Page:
Whiteout: A Searing Analysis of Racial Capitalism and Opioids

May 11, 2023

Does the world really need another book that examines the opioid-involved overdose crisis? There’s no shortage of tomes devoted to deconstructing, badly or (rarely) well, what happened.

The answer is an unequivocal yes, when it comes to Whiteout: How Racial Capitalism Changed the Color of Opioids in America (University of California Press, 2023), by Helena Hansen, David Herzberg and Jules Netherland. Through a critical lens of racial capitalism, the authors dissect licit and illicit opioid use and access, from past to present.

In the first chapter, “Pharmakon of Racial Poisons and Cures,” Hansen lays out their thesis: “We examine the unspoken but determinative Whiteness of opioids, to make the ways that Whiteness works in drug policy and treatment visible. Here, whiteout refers to the use of imagery to hide or cover the inner workings of segregation in drug policies and healthcare industries.”

You’ll find sentences that need underlining on every page. 

The authors present an original analysis that will persuade many readers to reevaluate their beliefs about the intersection of Big Pharma, drug prohibition and for-profit health care. For example, in the chapter “Oxycontin’s Racial Precision” they write, “Purdue Pharmaceuticals’ betrayal turns out not to be about the betrayal to all consumers; rather, it is about the breach of an implicit promise to uphold a safe, affluent white zone of clinical narcotic consumption, segregated from illegalized and hazardous racially ‘other”’street markets.” Bam! This provocative assertion should trigger many debates.

Whiteout is written by three uniquely qualified individuals whose research and writing overlap. As a result, the book includes an astonishing amount of material backing up their assertion that Whiteness is foundational. You’ll find sentences that need underlining on every page. Their recent webinar, moderated by historian Robin D.G. Kelley and sponsored by Haymarket Books and the Drug Policy Alliance, is also recommended viewing.

Jules Netherland is a sociologist and policy advocate. Her experience ranges from working in a soup kitchen with Franciscan monks to buprenorphine researcher to policy advocate. Her harrowing account of what it took to pass a stripped-down medical marijuana bill that would help few patients is required reading. It’s an illuminating example of the power of Whiteness to shape drug policy even when anti-racist activists fight hard to prevent it. Netherland writes, “The entry of suburban moms and their children changed the debate and what was possible for medical marijuana legislation …’white innocence’ seemed to be what legislators and the media found most moving.”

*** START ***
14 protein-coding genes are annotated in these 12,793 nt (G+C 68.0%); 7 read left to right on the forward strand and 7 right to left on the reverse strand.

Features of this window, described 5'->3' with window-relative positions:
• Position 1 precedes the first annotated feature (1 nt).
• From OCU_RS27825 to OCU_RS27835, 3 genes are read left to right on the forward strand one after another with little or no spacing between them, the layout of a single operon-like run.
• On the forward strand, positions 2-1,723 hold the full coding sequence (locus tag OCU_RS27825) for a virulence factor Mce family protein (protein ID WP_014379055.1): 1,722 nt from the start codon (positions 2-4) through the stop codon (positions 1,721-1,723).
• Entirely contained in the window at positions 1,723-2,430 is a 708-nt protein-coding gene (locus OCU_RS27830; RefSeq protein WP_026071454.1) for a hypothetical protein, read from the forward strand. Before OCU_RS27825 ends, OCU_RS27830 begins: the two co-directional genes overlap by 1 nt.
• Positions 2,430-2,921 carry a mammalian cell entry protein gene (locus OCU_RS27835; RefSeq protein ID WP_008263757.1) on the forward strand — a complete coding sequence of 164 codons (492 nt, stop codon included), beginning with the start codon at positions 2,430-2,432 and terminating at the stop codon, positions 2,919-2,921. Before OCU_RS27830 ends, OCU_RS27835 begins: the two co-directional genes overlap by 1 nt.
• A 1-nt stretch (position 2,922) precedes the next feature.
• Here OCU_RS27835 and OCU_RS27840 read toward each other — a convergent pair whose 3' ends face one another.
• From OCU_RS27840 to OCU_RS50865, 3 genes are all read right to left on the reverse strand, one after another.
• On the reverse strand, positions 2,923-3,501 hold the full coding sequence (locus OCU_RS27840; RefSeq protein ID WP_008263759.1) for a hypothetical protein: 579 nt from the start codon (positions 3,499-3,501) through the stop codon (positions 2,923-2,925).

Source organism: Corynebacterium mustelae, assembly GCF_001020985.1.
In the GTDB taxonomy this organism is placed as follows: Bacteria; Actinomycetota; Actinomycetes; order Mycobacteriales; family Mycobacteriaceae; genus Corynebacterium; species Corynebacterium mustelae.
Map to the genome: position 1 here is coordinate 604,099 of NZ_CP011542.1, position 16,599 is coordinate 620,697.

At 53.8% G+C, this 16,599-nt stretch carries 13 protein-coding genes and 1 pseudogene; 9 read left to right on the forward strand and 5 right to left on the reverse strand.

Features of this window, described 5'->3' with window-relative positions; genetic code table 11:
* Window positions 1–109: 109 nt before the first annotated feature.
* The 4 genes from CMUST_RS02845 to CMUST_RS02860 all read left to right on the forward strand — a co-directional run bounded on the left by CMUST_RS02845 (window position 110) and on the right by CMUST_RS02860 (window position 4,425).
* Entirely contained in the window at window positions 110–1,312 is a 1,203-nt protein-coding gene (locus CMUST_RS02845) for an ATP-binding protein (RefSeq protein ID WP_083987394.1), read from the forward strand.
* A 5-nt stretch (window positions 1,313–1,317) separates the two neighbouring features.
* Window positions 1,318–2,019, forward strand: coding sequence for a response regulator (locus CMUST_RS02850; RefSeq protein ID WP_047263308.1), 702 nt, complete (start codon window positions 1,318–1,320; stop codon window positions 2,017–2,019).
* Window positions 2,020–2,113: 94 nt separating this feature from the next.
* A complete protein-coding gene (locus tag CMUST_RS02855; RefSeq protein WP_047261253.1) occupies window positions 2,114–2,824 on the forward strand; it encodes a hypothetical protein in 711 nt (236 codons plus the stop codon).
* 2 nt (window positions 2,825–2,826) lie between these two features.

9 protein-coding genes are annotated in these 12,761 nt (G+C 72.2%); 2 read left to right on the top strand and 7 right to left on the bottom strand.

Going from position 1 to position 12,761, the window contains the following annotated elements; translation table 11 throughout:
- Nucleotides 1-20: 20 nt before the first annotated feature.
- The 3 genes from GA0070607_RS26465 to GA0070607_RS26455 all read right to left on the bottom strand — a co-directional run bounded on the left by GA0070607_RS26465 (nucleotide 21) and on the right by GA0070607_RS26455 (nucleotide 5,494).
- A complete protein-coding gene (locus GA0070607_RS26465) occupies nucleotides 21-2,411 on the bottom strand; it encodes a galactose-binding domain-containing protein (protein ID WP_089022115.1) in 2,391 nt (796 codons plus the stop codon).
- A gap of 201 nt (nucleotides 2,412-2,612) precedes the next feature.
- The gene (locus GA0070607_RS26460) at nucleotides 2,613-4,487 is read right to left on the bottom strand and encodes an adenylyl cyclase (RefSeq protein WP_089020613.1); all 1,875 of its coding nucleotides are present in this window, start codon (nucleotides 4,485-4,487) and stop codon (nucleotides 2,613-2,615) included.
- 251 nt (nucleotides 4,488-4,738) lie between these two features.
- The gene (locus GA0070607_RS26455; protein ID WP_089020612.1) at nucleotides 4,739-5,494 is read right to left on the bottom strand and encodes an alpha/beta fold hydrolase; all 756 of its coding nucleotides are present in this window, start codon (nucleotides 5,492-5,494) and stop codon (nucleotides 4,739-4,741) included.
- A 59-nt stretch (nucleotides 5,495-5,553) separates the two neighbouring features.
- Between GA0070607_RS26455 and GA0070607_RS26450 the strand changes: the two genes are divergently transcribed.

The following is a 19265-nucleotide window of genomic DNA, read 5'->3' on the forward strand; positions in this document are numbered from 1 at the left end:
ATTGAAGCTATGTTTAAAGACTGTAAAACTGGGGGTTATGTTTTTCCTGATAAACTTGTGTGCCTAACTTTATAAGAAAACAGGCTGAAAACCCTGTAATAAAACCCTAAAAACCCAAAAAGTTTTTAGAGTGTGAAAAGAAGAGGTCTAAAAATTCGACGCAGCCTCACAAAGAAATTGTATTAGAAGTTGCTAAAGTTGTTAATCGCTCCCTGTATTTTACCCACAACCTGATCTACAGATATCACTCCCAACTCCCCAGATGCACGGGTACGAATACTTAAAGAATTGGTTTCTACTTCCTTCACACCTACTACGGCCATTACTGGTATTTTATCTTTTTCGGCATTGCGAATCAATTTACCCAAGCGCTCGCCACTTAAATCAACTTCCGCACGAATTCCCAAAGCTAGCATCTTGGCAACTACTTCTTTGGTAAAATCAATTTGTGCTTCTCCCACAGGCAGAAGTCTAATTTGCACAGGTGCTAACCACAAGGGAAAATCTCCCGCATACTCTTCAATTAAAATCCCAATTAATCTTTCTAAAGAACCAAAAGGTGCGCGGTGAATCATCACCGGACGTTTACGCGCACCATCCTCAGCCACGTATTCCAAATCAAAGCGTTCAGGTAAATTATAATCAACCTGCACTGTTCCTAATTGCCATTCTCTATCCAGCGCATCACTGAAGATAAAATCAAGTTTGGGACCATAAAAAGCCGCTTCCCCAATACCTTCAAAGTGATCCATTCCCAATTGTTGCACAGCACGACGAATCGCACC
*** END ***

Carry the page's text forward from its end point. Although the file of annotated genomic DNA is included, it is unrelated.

David Herzberg is a historian who writes, “Remembering forgotten things is what historians do.” Among his many contributions to the book is explaining how Whiteness has always influenced access to opioids. From Chinese opium use to the era of Jim Crow to today, he unpacks the “racialized drug/medicine divide.” He includes striking side-by-side quotes from politicians, police and pundits that reveal almost every era has had a prescription drug crisis. We just forgot.

Hansen is an addiction psychiatrist and anthropologist. She is an astute observer and interviewer. And her experience working inside opioid treatment programs provides invaluable insight through her witnessing of the effects of Whiteness in real time. Her hilarious story about a white buprenorphine patient from Long Island speaks volumes about privilege: “She pulled her car into the taxi stand at the hospital entrance and called the clinic staff from her cell phone. ‘I’m right downstairs and there is nowhere to park. Could you just bring down my script?’ No one ever did.”

Dr. Hansen spoke with Filter about the system of Whiteness, and its pernicious impacts on health care and access to lifesaving medication.


Helen Redmond: In your book, you discuss your experiences working in a New York City public hospital, with a compelling analysis of race, class and medication for opioid use disorder. Can you tell us about who gets prescribed buprenorphine and who goes to a methadone clinic?

Helena Hansen: So first, I’ll describe the cognitive dissonance when I went to the methadone clinic, which was a requirement of anyone training in addiction medicine or addiction psychiatry. The methadone clinic was everything you might expect of a New York City public hospital. We had a bunch of underinsured, publicly insured and uninsured patients, many of whom were referred to the clinic by drug courts and parole officers. So they were mandated to treatment in many cases.